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Religion and Attitudes toward the Environment

Andrew Greeley
Journal for the Scientific Study of Religion
Vol. 32, No. 1 (Mar., 1993), pp. 19-28
DOI: 10.2307/1386911
Stable URL: http://www.jstor.org/stable/1386911
Page Count: 10
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Religion and Attitudes toward the Environment
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Abstract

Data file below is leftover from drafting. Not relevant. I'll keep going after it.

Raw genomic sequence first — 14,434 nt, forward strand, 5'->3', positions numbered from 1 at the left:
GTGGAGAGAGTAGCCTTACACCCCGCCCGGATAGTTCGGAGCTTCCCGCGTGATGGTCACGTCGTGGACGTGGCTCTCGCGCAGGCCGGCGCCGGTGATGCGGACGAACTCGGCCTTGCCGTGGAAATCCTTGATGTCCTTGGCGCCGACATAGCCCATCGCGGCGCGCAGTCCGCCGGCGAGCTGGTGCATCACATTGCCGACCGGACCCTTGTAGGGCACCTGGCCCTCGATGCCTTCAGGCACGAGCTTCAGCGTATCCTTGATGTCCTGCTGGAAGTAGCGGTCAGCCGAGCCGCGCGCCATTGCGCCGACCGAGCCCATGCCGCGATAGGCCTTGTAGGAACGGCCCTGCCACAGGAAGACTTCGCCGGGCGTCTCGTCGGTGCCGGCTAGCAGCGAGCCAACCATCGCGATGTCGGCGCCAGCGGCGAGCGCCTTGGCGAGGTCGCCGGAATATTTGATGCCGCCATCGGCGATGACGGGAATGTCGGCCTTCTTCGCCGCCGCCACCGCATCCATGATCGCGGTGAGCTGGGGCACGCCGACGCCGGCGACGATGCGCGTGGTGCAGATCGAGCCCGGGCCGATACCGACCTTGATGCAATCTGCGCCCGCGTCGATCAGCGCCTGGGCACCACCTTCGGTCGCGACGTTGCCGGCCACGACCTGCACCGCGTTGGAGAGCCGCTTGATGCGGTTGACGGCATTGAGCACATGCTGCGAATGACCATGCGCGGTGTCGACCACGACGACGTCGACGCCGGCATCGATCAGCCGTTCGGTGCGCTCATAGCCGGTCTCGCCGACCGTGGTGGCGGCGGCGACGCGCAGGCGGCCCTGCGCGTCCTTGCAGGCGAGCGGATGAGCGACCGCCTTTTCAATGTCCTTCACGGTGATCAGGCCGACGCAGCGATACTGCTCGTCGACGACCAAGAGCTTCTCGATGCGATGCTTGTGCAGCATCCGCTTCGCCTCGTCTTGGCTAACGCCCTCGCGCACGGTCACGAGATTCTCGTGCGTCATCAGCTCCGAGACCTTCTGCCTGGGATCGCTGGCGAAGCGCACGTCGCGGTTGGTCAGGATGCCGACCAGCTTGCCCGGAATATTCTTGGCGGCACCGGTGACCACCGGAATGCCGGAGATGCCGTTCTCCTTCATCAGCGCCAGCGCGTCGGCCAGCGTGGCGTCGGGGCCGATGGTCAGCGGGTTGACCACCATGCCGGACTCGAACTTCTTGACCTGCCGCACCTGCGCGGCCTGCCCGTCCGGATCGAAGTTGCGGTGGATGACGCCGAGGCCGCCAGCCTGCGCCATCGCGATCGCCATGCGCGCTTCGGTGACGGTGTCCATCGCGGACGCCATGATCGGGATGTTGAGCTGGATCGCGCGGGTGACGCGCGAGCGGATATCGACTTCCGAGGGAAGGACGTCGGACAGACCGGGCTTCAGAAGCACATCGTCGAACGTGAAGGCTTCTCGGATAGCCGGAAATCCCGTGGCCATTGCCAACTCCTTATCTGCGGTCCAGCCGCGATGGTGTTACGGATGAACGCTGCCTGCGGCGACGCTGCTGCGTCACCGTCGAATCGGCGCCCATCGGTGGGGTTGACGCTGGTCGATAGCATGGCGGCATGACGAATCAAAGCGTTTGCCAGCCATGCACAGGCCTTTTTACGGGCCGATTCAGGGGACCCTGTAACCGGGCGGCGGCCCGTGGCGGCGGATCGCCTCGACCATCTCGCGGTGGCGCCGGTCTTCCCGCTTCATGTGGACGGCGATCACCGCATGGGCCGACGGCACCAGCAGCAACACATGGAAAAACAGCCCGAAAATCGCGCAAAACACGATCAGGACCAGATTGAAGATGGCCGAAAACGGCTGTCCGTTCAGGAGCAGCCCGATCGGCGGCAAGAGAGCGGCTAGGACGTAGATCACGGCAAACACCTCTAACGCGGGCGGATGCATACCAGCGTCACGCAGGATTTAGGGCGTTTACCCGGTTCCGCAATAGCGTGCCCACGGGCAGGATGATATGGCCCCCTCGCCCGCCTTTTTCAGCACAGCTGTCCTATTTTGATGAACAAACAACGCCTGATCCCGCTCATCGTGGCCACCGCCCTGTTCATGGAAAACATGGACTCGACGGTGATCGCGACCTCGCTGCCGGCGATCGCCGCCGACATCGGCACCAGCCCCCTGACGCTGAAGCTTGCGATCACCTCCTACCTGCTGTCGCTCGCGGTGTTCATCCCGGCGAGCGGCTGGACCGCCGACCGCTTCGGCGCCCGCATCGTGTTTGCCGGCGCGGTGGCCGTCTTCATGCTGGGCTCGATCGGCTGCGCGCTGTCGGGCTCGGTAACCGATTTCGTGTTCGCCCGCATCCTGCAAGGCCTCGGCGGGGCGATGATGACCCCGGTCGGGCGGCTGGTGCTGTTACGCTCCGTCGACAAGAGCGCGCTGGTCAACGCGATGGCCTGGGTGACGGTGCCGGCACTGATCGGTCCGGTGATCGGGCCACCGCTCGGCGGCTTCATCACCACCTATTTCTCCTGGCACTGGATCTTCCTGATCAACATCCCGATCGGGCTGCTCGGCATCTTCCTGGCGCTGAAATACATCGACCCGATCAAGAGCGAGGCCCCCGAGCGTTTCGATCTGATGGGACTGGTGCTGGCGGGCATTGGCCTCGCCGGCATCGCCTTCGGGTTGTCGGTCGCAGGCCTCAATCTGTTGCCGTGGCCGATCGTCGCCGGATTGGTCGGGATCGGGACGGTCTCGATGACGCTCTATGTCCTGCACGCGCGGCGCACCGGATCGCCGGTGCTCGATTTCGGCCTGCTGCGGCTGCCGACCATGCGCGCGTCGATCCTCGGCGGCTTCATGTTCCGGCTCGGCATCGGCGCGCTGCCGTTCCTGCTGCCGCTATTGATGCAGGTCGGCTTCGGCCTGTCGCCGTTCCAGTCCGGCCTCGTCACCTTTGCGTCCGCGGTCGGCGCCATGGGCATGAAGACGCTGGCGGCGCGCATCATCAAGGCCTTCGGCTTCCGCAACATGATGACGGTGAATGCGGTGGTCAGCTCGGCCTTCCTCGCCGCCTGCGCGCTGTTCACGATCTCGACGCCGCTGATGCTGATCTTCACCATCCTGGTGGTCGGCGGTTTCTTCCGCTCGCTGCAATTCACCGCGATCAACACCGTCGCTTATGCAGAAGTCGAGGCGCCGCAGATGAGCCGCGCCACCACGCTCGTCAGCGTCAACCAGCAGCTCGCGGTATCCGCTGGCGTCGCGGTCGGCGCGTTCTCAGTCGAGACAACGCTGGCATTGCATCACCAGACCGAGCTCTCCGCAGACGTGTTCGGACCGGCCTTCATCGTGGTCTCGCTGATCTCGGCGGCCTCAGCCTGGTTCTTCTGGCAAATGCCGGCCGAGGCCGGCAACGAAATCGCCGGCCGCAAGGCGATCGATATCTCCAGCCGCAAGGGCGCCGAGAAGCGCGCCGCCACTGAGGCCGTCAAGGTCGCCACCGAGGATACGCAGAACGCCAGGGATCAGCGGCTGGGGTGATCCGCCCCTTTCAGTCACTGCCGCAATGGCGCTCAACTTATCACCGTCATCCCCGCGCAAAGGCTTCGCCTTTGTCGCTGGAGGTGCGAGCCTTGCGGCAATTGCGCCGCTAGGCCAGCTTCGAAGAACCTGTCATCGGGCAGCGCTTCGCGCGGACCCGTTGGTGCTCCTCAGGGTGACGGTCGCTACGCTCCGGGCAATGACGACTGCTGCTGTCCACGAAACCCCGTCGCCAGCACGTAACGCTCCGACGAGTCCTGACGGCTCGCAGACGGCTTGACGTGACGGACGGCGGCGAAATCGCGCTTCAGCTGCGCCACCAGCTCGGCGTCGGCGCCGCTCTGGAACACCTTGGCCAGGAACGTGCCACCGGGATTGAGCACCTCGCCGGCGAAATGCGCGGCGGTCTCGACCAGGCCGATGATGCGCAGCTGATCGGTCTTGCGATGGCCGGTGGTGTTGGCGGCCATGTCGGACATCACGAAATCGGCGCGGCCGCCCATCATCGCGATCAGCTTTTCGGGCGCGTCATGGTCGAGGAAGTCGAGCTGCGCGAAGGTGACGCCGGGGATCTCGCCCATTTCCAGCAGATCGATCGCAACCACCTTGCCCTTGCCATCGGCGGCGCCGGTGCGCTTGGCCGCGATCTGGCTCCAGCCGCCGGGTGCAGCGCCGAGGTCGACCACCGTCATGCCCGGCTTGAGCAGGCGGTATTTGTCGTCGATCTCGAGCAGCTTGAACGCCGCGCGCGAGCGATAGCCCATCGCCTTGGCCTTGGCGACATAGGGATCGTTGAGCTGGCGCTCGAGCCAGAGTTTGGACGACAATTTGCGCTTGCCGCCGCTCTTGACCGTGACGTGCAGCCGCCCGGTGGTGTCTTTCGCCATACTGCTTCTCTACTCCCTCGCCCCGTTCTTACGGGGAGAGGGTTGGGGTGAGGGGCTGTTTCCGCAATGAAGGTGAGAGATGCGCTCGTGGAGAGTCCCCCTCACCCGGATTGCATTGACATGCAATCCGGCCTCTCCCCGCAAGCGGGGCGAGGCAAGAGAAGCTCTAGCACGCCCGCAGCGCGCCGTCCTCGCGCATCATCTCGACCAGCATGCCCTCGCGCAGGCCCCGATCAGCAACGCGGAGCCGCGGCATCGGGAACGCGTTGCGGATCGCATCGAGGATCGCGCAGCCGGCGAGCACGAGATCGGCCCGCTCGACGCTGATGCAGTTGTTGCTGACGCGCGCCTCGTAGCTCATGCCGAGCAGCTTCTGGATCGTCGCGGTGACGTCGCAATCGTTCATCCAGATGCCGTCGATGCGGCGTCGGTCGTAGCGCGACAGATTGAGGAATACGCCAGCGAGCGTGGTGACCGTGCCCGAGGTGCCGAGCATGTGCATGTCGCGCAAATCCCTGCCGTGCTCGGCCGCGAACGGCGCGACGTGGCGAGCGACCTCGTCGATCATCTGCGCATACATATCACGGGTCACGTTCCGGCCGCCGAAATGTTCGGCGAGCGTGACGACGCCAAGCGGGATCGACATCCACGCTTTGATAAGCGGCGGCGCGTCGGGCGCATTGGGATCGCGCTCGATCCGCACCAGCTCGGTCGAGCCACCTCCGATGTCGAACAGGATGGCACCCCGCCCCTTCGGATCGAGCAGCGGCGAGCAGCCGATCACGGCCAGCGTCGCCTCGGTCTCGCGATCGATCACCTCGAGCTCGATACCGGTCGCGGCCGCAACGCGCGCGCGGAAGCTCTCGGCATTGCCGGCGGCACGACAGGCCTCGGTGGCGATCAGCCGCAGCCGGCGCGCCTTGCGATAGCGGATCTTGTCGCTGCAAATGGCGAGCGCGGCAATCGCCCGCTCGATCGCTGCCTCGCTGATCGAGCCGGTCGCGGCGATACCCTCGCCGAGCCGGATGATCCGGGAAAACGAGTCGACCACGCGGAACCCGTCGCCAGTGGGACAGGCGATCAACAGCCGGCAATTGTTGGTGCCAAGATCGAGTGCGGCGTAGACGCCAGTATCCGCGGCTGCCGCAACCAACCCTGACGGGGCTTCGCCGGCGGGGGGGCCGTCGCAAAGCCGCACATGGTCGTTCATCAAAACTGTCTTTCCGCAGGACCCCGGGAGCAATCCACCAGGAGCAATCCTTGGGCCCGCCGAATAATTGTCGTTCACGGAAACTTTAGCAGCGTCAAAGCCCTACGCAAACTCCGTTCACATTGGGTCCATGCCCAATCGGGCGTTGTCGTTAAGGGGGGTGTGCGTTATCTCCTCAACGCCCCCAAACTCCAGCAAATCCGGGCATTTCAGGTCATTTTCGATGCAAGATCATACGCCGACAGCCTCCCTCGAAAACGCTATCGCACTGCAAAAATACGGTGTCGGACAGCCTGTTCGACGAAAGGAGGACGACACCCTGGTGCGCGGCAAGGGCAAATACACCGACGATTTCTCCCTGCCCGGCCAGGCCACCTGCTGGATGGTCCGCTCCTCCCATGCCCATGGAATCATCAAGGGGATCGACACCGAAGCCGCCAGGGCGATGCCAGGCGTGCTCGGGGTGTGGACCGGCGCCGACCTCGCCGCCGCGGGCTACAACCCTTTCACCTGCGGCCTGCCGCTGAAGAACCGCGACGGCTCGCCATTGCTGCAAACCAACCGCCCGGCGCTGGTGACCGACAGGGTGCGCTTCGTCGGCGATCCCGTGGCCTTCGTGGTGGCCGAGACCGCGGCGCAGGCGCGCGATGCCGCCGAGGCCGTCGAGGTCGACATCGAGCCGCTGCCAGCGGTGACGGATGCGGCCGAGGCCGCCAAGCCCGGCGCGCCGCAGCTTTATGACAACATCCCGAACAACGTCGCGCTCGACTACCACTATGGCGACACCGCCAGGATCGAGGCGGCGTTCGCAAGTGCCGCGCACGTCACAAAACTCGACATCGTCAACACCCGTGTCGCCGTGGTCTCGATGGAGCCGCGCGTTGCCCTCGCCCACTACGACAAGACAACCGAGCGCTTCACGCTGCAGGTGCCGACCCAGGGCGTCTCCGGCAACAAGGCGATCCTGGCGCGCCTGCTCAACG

This essay is an attempt to expand a study reported in 1989 of the relationship between religion and concern for the environment in Tulsa, Oklahoma. Here, only one variable was used, willingness to spend money on the environment, but findings were based on a national data set. The finding of the Tulsa study is confirmed: Low levels of environmental concern correlate with a biblical literalism. They also correlate with being Christian and with confidence in the existence of God. On the other hand, support for environmental spending correlates positively with a gracious image of God and with being Catholic. However, explanatory models suggest that it is not biblical literalism as such which relates to lack of environmental concern, but rather a rigid political and religious "story."

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